The explosion of data in the age of networked intelligence requires new approaches. That’s the key point of a new report from The Tapscott Group, which proposes a variety of strategies and approaches for dealing with the vast amounts of data collected through social business

Called "Rethinking Analytics for the Social Enterprise," the SAP-sponsored report makes the case that social businesses are in a new generation of analytics,. In this generation, data is collected, analyzed and often used socially -- through the connection of collaborating human brainpower -- with new, real-time mobile platforms.

Social Analysis

“The contours of a new paradigm are emerging,” the report states. It's one that goes beyond Big Data and beyond a narrowly focused view of analytics.

One of the characteristics of the new paradigm is the social collection of structured and unstructured data from sources both inside and outside a company, including interactions with customers and prospects. That data is analyzed socially in a collaborative fashion throughout enterprise, using mobile tools and generating results that are more visual, more current and immediately actionable.

The report says that to become a social business that can effectively utilize this new management of data, make better decisions collaboratively, and lower transaction costs, management should encourage a culture where analytics is core to the organization’s mission and is actively used to drive decision-making. This encouragement includes executive support, adequate funding and performance metrics that match the analytics platform.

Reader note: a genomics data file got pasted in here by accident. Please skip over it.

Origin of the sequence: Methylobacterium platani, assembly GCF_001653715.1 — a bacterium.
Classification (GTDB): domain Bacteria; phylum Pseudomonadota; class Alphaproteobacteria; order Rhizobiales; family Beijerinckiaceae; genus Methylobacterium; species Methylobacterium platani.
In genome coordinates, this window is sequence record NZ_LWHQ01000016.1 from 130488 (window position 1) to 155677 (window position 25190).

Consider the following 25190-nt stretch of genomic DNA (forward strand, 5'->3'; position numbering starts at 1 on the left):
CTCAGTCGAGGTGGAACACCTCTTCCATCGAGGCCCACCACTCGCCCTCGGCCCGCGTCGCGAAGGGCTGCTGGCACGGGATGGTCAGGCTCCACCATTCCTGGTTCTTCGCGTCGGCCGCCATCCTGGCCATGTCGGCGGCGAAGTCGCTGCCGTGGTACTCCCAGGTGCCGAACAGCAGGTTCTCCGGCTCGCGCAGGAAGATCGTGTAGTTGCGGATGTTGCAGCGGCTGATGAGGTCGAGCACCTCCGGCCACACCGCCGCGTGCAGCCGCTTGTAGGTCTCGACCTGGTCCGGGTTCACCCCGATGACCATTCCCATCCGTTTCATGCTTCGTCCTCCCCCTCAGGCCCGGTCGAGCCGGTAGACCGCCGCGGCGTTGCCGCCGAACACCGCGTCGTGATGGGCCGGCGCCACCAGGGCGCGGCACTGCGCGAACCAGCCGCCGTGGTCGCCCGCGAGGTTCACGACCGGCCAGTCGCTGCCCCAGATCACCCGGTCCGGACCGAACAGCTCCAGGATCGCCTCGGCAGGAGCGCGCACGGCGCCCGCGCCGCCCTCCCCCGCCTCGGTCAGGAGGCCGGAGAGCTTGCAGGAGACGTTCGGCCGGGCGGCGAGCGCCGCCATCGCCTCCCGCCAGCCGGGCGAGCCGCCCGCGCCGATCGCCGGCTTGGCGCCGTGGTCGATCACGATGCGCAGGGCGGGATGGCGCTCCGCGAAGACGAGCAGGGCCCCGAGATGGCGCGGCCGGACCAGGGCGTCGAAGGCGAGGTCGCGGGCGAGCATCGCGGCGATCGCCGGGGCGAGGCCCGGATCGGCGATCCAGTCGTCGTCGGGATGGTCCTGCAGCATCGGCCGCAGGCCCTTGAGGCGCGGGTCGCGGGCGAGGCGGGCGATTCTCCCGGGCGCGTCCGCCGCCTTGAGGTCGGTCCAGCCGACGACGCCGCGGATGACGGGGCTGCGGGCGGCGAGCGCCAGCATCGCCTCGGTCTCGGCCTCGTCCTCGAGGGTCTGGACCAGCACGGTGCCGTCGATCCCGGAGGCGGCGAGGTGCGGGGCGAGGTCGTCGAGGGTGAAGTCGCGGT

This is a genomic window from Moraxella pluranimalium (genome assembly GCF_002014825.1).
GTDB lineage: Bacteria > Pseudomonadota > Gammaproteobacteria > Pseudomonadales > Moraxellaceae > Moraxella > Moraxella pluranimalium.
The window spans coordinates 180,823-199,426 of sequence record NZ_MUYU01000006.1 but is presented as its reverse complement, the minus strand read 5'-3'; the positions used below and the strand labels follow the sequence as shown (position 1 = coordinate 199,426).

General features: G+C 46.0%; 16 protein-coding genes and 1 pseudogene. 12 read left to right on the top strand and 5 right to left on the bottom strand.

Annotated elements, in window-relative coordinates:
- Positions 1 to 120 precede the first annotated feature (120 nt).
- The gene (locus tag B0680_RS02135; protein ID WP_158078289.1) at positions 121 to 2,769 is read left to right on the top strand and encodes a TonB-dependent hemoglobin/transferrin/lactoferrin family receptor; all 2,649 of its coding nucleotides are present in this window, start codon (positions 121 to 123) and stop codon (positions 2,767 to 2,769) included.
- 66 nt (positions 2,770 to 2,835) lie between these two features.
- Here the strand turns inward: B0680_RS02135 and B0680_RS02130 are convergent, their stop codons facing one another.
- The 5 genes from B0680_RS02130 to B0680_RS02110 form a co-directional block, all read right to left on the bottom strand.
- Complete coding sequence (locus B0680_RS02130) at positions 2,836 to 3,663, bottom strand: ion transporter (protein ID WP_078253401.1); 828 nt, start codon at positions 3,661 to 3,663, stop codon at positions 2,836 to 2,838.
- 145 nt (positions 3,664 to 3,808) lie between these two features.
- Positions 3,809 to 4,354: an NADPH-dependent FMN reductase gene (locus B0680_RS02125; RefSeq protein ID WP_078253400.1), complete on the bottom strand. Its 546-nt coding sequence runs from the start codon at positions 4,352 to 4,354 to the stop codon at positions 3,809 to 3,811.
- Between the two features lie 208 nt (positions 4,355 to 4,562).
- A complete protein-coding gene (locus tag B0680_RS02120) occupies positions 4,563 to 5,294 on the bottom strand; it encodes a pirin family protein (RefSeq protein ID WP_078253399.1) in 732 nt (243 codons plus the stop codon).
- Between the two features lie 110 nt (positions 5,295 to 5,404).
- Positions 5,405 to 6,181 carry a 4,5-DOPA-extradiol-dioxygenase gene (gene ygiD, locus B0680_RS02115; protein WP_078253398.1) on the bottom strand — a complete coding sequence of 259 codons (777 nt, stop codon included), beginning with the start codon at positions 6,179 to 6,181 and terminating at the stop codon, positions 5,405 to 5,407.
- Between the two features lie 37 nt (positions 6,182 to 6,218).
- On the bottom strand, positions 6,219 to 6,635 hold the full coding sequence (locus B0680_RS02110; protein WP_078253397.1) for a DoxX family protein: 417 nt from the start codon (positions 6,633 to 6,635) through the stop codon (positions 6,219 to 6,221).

The report points out that a business should also conduct an organizational audit to determine what data sources are already available in customer records, financial data, supply chain information and government statistics.

Clean Data

To manage large amounts of data from multiple sources, robust technology needs to be chosen, and efforts should be taken to make sure that data (and the data collection operation) is as clean as possible. “Acting on bad data can seriously damage an enterprise,” the report reminds readers.

Another step is to building an effective team to conduct analytics. Other important steps include building, testing and retesting scenarios that can get the benefits of predictive analysis, which the report cited as the most important benefit of an effective analytics program. Predictive analytics can be improved by incorporating data from social networks, the report noted.

Examples of this new age of data analytics include using granular data about the health of large populations over time, analyzed both by individuals themselves and across large populations. Mining companies can generate millions of dollars in savings while improving governance by having employees generate useful, customizable reports through their own dashboards.

For retailers with both brick-and-mortar and online stores, customer data distributed to workers throughout the enterprise can help maintain relationships with the growing number of customers who comparison shop in multiple channels.